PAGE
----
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This post originated from my reference request for the definition of an ordered field in constructive mathematics: Proper definition of ordered field in constructive mathematics

We are working in constructive mathematics. For the sake of this post, let us define a ordered field to be a field $K$ with a strict linear order $<$ such that $0 < 1$ and for all elements $a \in K$ and $b \in K$, if $a > 0$ and $b > 0$ then $a + b > 0$ and $a \cdot b > 0$. $K$ has a partial order $\leq$ defined by $a \leq b := \neg(b < a)$. An ordered field is a lattice field if additionally it contains a binary meet function $\min$ and join function $\max$ such that $(K, \leq, \min, \max)$ is a (unbounded) lattice. A nonlattice field is an ordered field where the partial order $\leq$ does not form a lattice.

In one of the comments of my reference request, Geoffrey Irving states

Given a lattice field, one can adjoin a positive transcendental with no other information to get a nonlattice field. And given a nonlattice field, there is a constructive lattice closure that extends it as a constructive field.

Are there proofs of these two statements?

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Given a constructive ordered field $K$, the field $K(t)$ of rational functions can be given the minimal order structure inherited from $K$ and $t > 0$. That is, two rational functions $f(t), g(t)$ have $f(t) < g(t)$ if that is derivable from order information on $K$ and $t > 0$. The resulting field is not a lattice even if $K$ is, as we cannot determine whether $1 < t$, and thus $\max(1,t)$ is not a known rational function of $t$.

In the reverse direction, let $K$ be a constructive ordered field that is not necessarily a lattice. Generate an ordered field $L$ as all expressions generated starting with $K$ from field operations and $\max$, with all $x < y$ statements generated by reducing to simpler expressions (we have to generate expressions and $x < y$ statements together to avoid divide by zero). E.g., we know $x < \max(y,z)$ if we know $x < y \lor x < z$, etc. Then $L$ is a constructive ordered field that is a lattice, and $K \subset L$.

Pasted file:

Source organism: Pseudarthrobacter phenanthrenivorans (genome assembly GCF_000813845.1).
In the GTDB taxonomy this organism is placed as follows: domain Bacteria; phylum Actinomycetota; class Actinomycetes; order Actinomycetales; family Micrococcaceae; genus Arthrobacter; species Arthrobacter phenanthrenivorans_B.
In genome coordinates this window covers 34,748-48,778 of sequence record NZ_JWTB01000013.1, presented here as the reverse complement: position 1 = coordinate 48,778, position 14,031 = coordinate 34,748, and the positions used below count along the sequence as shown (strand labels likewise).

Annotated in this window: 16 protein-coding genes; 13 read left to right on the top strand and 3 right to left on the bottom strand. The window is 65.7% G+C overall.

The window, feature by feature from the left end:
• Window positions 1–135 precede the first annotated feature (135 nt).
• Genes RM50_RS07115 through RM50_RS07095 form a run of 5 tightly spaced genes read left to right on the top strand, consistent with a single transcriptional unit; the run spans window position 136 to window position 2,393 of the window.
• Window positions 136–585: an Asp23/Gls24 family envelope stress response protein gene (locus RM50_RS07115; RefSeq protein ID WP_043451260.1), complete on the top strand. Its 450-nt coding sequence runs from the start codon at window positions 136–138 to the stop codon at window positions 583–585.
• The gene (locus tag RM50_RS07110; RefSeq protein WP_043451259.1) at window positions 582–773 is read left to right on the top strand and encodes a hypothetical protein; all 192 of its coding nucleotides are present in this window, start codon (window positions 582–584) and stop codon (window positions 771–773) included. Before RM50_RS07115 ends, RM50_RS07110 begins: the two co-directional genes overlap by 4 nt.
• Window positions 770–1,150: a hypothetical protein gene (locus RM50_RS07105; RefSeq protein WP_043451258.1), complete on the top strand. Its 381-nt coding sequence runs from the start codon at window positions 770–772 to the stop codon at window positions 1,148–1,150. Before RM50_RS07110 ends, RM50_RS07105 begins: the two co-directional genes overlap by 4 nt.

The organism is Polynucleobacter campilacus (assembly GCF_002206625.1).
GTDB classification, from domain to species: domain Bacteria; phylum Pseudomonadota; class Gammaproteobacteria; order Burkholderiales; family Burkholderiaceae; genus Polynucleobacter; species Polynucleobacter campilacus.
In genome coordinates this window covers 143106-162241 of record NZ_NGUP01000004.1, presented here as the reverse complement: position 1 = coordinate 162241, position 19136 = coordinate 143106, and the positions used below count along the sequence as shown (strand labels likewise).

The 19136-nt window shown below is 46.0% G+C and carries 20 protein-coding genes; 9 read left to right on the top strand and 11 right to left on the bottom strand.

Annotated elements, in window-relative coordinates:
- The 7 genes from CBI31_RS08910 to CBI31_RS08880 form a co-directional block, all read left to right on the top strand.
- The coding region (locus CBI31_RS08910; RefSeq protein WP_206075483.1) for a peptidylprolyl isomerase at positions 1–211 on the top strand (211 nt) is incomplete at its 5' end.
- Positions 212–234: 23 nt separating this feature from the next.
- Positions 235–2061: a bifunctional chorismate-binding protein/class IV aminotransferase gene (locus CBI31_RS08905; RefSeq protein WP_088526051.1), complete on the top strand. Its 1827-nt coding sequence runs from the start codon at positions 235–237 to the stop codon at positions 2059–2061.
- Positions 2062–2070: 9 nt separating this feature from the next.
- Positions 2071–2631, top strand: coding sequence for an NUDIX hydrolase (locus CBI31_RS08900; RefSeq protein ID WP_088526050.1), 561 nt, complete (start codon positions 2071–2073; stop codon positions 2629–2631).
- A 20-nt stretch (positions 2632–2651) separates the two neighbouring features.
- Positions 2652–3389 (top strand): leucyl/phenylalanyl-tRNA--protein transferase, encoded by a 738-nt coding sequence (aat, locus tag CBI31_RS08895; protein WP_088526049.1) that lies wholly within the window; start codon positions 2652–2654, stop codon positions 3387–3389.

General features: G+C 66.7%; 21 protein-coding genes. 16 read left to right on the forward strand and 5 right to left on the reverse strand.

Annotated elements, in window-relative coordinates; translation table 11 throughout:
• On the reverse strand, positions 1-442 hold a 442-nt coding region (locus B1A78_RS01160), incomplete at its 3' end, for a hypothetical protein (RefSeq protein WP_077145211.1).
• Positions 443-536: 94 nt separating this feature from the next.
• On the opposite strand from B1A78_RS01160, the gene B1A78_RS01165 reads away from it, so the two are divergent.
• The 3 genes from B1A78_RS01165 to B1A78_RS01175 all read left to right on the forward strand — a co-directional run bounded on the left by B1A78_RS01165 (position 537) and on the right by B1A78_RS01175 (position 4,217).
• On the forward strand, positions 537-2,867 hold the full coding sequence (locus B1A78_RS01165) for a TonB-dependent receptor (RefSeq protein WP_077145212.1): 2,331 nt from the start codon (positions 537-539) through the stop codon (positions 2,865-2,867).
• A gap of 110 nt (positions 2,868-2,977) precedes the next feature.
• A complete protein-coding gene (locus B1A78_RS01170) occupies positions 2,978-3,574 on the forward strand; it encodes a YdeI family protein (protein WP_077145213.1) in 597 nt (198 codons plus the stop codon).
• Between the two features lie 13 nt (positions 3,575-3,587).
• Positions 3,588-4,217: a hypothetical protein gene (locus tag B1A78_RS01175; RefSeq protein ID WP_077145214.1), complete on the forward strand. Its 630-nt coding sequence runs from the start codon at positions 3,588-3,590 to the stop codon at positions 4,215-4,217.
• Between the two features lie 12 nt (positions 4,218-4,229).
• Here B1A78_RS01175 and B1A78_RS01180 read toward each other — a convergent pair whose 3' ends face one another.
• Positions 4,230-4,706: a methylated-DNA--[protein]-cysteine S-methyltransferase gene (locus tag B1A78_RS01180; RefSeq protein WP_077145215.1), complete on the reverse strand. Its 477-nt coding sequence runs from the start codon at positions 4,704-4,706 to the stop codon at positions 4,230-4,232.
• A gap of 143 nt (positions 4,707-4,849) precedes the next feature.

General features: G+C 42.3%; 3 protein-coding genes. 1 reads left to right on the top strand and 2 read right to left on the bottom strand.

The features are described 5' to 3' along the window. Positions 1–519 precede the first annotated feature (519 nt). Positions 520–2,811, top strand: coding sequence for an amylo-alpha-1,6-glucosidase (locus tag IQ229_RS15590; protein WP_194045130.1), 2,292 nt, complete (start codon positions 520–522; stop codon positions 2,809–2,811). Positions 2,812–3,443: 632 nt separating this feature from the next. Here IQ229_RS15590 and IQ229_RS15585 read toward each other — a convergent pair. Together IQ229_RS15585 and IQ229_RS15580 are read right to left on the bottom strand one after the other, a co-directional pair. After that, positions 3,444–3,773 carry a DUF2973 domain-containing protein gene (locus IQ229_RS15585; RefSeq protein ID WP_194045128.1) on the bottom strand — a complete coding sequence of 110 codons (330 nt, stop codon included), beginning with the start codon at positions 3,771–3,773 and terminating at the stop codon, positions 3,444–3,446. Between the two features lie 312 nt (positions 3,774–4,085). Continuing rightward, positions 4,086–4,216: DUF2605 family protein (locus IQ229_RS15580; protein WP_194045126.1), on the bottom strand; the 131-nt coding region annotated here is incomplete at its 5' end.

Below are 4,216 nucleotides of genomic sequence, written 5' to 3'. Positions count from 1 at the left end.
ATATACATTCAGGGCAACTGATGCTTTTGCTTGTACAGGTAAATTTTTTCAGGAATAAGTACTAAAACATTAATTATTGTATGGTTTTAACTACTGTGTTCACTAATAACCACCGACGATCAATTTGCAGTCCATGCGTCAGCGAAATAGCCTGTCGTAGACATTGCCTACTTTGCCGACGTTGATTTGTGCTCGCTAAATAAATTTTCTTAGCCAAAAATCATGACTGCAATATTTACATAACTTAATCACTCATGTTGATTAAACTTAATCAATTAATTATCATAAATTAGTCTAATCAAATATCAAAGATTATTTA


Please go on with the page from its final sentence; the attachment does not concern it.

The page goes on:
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  • $\begingroup$ Minor question, which I probably should have made it clear in the questions above, and in my original reference request, but are the constructive ordered fields here Heyting fields, with respect to the canonical tight apartness relation defined by $a \# b := a \lt b \vee b \lt a$? Other definition of fields do exist which are not Heyting, such as the residue fields from Peter Johnstone's Rings, Fields, and Spectra. $\endgroup$ Jul 5 at 20:10
  • $\begingroup$ The first construction certainly works for Heyting fields, as by assumption $t$ is transcendental. Thus, any nonconstant rational function is invertible, and if $K$ is Heyting then any nonzero is invertible. The second construction should also work for Heyting fields, but it's not quite as obvious. $\endgroup$ Jul 5 at 20:20
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    $\begingroup$ Could you be a bit more precise about the reverse direction, or provide a reference? What does it mean to "generate an ordered field"? How is the order playing a role in the generation? $\endgroup$ Jul 5 at 21:32
  • $\begingroup$ I agree with Andrej, but I also don't understand the first part. In $K(t)$ we know that $1 < 2$ and therefore we should also have $1 < t \lor t < 2$, no? $\endgroup$ Jul 5 at 22:08

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